Last updated 12:07, May 6 2015

Former All Blacks wing Zac Guildford is keen on a return to Hawke's Bay after cutting ties with Clermont.

Zac Guildford could be back in a Hawke's Bay jersey this year but his homecoming is understood to be based purely on returning to a safe, secure, comfortable environment.

Guildford's decision to leave French club Clermont halfway through a two-year deal is seen as a mature call by those close to him.

Homesick and unhappy with life in France, where the language barrier has proved difficult to grasp, Guildford's decision to get out before another alcohol-fuelled incident is considered a positive outcome.

At this point, he is interested in playing for his home union, where he's been capped 68 times since 2007, helping defend the Ranfurly Shield and being close to family and close friends.

But he hasn't made any plans to return to Super Rugby and outside of rugby may explore the workforce. It is very much one step at a time.

"Another opportunity for me to become fitter and mentally stronger," Guildford posted on Twitter today. "No point in thinking what could of been time to look to the future."

Hawke's Bay chief executive Mike Bishop has been in regular contact with the former All Blacks wing via Facebook over the past week and is keen to see him back in a Magpies shirt for this year's NPC, which starts on August 13.

"The contact I've had with him is it just hasn't been working in France and Hawke's Bay is where he'd prefer to be," Bishop said.

"Let's be fair, he wouldn't be the first 26-year-old to go overseas into a country that doesn't speak his language and get homesick. I'm pretty confident that's been a factor in this process. New Zealand is home and Napier is very much home."

Guildford burnt bridges with New Zealand Rugby when his contract was terminated last year after four seasons with the Crusaders and several off-field incidents.

There is a long way to go before those relationships could ever be mended. Doubts remain about his ability to cope with the expectations and pressures of professionalism.

When Guildford was granted an immediate release to join Clermont, NZR general manager rugby Neil Sorensen made it clear he had tested the patience of all involved but also seemingly left the door open for a return.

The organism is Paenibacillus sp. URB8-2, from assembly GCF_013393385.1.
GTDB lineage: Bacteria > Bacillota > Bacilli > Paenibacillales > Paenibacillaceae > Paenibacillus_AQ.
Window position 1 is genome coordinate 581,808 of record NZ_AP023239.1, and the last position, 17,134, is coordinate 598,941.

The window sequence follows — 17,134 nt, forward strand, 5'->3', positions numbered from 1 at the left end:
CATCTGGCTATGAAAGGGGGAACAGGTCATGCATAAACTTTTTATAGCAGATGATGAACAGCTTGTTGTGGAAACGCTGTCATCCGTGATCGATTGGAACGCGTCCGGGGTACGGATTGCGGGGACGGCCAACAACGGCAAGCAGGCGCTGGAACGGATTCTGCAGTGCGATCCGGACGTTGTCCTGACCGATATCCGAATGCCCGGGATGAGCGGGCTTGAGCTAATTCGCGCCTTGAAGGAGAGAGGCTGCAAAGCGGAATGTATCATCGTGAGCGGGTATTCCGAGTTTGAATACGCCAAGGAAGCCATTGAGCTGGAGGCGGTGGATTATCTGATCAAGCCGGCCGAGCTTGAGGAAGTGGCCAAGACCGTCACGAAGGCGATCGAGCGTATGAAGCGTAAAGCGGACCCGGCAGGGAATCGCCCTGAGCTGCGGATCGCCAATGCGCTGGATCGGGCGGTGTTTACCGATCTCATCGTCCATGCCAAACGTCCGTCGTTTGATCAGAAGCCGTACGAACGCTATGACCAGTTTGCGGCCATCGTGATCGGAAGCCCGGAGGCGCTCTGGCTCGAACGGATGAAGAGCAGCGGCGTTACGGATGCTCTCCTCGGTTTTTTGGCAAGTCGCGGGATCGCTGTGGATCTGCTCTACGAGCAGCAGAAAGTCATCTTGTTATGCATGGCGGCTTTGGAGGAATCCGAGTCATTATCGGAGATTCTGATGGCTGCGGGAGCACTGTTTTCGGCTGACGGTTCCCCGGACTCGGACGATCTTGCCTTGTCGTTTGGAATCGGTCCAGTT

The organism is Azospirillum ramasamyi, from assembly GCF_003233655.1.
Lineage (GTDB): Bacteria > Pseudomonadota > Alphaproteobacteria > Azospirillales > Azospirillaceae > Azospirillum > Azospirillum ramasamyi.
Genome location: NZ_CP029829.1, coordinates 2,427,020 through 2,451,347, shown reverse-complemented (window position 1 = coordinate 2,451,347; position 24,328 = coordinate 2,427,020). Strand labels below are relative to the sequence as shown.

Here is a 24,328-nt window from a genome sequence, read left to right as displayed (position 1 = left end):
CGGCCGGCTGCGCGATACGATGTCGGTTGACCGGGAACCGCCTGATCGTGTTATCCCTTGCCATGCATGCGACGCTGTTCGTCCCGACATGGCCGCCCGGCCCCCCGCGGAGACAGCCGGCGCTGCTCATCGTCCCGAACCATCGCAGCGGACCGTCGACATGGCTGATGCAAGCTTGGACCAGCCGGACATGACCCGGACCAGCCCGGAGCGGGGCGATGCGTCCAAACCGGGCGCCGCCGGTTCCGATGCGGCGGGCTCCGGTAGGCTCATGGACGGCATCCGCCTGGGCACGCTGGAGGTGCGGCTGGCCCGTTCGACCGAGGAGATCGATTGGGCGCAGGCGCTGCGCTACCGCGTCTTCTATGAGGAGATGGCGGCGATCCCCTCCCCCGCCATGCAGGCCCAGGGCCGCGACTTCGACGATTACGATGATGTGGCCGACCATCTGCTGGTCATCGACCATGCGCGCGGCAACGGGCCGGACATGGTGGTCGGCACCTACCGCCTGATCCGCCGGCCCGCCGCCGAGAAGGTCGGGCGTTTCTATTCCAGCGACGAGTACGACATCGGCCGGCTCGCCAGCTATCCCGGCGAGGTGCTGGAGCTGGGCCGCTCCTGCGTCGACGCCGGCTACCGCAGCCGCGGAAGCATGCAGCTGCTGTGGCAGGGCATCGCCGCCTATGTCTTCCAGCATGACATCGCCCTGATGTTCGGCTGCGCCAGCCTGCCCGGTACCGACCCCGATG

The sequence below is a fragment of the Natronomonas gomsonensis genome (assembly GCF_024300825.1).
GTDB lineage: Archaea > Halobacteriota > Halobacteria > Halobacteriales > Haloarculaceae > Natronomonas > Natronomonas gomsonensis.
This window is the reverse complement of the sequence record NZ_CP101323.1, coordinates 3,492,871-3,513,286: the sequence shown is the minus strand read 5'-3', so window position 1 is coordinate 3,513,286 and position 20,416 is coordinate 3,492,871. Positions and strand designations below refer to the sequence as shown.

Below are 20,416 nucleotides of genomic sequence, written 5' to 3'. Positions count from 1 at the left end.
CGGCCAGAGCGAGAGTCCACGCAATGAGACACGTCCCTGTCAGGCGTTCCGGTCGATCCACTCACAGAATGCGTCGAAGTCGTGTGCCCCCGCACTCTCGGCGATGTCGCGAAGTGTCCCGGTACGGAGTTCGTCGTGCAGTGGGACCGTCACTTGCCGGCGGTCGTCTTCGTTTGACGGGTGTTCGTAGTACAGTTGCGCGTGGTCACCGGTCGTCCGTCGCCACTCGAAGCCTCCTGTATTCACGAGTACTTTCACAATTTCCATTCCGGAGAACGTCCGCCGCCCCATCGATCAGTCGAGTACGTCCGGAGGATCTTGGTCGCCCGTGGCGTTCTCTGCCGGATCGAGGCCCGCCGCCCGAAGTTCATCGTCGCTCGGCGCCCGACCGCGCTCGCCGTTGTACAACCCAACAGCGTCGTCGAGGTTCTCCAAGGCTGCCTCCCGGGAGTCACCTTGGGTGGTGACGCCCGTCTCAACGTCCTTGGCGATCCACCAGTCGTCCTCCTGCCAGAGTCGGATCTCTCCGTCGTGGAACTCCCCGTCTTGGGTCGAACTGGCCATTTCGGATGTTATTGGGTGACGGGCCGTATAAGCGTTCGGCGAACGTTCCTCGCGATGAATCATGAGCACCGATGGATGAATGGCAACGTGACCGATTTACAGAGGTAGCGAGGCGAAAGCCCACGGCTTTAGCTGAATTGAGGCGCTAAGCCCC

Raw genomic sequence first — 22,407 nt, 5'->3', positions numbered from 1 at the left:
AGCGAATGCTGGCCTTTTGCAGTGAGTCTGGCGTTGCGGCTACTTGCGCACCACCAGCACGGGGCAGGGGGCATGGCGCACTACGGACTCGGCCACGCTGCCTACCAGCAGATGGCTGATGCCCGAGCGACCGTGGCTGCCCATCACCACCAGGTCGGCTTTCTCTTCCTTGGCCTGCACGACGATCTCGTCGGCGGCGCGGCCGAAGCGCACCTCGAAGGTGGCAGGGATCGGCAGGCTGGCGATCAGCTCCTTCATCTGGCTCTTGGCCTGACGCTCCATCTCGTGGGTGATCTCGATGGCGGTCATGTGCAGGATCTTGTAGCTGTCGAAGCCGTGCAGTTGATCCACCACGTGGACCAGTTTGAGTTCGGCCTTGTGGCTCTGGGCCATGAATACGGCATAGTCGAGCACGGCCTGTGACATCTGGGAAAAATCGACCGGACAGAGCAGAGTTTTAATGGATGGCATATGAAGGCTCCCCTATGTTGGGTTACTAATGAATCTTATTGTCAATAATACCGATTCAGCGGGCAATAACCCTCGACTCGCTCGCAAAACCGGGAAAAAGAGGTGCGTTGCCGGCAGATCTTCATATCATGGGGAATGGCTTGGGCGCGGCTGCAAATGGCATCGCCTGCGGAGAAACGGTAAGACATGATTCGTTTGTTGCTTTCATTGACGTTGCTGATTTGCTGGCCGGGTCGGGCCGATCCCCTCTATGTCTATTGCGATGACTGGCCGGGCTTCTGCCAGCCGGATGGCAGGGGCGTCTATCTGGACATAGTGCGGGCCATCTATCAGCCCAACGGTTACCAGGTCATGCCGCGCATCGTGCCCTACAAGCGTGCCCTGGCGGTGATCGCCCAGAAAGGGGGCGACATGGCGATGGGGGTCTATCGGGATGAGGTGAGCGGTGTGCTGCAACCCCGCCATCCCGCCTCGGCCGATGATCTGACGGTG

"He is a good man, talented but troubled," Sorensen said at the time. "Zac has struggled to continue to meet the commitments he made to himself to keep on top of his personal issues.

"Ultimately those issues are private to Zac but all parties agree that cutting ties now is the sensible decision.

"We hope that a change of environment, culture, new mates and challenges for this next stage of his young career will be the catalyst to springboard him back into the top form we know he can achieve both on and off the field.

"We hope he keeps the dream to pursue the black jersey alive, and returns one day to fulfil that."

Hawke's Bay do not require the governing body's permission to re-sign Guildford, paving the way for his return this year. Only should he pursue Super Rugby or the sevens arena would NZR become directly involved.

"We're free to contract whoever we wish at our level of the game," Bishop said. "Anything over and above that takes care of itself via NZR. That side of the equation is not for me to comment on. That's for others to take care of.

"He's been a good All Black; a fine Super Rugby player and an outstanding Magpie. He's pretty popular around these parts so we'll make room.

"What's happened with Zac has been well documented. It's time to start backing off that I believe and let the lad just be a rugby player and enjoy life. That's going to be our focus. We've got a lot of time for him.

"It wasn't that long ago he was running around for the All Blacks so if he's injury free and highly motivated we'd do a longer term than a year [deal] I can assure you.

"He's still a very high quality rugby player. He's always welcome back while I'm sitting in this chair."